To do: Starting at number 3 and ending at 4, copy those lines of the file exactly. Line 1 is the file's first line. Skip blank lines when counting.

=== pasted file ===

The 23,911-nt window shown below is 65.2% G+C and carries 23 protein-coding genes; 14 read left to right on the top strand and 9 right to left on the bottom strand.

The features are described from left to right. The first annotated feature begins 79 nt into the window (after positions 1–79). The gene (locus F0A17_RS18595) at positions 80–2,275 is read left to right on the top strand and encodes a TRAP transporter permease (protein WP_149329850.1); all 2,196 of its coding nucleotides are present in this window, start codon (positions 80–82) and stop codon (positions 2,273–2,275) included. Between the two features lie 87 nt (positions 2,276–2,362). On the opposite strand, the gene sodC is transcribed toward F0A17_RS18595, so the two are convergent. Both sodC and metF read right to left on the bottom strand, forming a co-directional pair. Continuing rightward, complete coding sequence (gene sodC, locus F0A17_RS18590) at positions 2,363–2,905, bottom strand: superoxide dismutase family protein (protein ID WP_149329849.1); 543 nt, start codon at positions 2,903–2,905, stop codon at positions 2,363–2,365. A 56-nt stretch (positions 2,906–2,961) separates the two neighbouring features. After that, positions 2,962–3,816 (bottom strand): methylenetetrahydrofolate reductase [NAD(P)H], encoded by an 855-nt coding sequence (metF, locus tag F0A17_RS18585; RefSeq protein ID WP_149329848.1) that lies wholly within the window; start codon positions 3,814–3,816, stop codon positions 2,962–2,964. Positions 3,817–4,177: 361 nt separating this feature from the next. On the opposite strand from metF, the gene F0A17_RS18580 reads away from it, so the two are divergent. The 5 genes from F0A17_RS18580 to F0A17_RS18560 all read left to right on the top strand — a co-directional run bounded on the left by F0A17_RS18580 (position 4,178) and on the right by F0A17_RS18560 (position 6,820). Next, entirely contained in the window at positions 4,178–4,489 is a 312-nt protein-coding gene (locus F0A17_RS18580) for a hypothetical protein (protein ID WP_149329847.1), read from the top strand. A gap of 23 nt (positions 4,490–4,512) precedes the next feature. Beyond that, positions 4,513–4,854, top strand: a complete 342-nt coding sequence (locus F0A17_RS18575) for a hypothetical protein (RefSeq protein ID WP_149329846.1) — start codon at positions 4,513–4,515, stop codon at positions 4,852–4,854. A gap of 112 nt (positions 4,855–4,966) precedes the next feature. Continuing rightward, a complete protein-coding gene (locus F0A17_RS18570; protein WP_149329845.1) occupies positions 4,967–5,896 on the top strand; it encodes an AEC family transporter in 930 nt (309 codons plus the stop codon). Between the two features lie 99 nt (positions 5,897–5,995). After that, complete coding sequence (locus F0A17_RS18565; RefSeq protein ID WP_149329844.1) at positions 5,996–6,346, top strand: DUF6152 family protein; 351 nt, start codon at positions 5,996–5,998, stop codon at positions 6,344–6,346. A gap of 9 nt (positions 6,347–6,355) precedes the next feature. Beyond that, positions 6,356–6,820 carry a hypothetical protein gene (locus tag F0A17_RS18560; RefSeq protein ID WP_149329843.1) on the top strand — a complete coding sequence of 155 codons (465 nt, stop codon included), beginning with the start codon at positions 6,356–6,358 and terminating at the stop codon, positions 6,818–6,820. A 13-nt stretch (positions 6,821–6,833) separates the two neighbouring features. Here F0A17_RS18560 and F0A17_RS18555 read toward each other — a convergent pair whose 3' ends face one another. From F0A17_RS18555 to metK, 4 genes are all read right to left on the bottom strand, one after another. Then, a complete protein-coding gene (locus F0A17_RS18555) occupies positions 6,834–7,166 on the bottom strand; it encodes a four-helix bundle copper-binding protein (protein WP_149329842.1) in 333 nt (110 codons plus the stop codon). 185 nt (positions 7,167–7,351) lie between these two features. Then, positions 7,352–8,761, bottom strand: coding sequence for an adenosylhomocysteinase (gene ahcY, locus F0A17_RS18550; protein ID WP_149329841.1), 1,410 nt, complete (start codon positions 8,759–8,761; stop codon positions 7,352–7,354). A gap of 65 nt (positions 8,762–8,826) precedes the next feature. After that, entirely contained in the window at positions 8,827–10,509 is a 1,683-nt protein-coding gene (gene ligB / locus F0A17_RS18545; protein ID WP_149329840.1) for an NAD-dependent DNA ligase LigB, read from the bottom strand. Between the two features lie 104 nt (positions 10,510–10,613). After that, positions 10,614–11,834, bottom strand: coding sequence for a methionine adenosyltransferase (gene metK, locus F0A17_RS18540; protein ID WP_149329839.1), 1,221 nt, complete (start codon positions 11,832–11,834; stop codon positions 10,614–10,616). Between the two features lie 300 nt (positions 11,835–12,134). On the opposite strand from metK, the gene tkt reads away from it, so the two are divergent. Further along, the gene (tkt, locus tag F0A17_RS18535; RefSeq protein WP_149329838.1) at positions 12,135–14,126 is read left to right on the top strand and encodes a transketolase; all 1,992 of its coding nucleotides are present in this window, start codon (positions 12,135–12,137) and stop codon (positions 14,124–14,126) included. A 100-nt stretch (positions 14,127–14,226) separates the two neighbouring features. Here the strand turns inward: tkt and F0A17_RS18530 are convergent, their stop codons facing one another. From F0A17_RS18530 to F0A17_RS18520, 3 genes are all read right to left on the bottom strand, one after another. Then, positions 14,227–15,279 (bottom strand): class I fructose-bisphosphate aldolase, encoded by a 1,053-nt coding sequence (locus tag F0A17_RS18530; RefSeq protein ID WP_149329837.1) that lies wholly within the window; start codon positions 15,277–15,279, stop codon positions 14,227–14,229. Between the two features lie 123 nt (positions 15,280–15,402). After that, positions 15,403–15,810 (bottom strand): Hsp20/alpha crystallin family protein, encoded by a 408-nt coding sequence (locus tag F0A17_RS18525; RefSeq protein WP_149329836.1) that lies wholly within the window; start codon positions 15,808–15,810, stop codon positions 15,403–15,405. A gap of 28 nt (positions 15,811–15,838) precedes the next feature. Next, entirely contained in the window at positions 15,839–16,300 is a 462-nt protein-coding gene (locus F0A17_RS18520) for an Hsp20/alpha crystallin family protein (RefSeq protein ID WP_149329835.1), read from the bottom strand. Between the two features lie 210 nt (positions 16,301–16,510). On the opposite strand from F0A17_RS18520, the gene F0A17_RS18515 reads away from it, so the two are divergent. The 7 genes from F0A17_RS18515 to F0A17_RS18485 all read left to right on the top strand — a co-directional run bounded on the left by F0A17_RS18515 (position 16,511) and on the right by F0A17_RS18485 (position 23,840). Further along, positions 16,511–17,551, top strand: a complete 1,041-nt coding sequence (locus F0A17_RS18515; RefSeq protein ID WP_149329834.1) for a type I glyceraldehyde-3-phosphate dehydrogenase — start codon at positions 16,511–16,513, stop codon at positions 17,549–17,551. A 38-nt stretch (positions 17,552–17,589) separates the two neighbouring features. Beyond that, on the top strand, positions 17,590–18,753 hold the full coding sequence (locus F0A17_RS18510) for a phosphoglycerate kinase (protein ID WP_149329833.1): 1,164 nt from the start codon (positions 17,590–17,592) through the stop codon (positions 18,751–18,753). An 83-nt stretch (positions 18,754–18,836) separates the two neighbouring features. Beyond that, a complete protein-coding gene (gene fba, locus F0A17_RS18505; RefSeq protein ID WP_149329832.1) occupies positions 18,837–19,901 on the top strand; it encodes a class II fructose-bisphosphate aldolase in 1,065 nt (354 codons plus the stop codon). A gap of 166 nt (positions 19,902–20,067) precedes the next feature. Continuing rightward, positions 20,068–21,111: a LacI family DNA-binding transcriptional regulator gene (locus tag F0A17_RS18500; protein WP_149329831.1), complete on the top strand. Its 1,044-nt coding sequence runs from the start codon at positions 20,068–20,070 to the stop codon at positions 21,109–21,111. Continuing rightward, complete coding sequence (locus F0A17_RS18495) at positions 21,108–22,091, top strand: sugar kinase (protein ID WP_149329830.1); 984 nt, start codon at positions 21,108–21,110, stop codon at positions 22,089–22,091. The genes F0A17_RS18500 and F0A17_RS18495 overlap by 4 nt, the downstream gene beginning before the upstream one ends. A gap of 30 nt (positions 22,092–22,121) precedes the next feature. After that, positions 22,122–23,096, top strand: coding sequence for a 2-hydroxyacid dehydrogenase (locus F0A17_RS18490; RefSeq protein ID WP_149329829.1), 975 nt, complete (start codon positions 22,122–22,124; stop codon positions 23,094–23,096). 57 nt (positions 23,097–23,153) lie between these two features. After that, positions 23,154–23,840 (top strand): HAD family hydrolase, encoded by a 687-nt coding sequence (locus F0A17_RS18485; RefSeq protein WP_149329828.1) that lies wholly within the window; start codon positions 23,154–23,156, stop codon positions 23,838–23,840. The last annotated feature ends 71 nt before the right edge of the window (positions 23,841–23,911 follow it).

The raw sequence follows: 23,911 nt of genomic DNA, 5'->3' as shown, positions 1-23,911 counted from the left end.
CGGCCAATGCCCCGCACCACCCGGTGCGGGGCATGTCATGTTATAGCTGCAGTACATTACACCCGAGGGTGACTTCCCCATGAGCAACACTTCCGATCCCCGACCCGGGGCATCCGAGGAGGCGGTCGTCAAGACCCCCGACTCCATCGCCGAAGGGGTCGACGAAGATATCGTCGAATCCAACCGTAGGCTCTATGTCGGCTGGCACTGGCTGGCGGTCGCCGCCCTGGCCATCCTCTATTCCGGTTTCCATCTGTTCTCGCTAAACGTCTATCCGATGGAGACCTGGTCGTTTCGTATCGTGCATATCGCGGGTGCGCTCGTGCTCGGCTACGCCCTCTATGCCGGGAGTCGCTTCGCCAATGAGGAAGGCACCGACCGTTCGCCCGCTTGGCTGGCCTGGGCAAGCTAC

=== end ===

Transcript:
The raw sequence follows: 23,911 nt of genomic DNA, 5'->3' as shown, positions 1-23,911 counted from the left end.
CGGCCAATGCCCCGCACCACCCGGTGCGGGGCATGTCATGTTATAGCTGCAGTACATTACACCCGAGGGTGACTTCCCCATGAGCAACACTTCCGATCCCCGACCCGGGGCATCCGAGGAGGCGGTCGTCAAGACCCCCGACTCCATCGCCGAAGGGGTCGACGAAGATATCGTCGAATCCAACCGTAGGCTCTATGTCGGCTGGCACTGGCTGGCGGTCGCCGCCCTGGCCATCCTCTATTCCGGTTTCCATCTGTTCTCGCTAAACGTCTATCCGATGGAGACCTGGTCGTTTCGTATCGTGCATATCGCGGGTGCGCTCGTGCTCGGCTACGCCCTCTATGCCGGGAGTCGCTTCGCCAATGAGGAAGGCACCGACCGTTCGCCCGCTTGGCTGGCCTGGGCAAGCTAC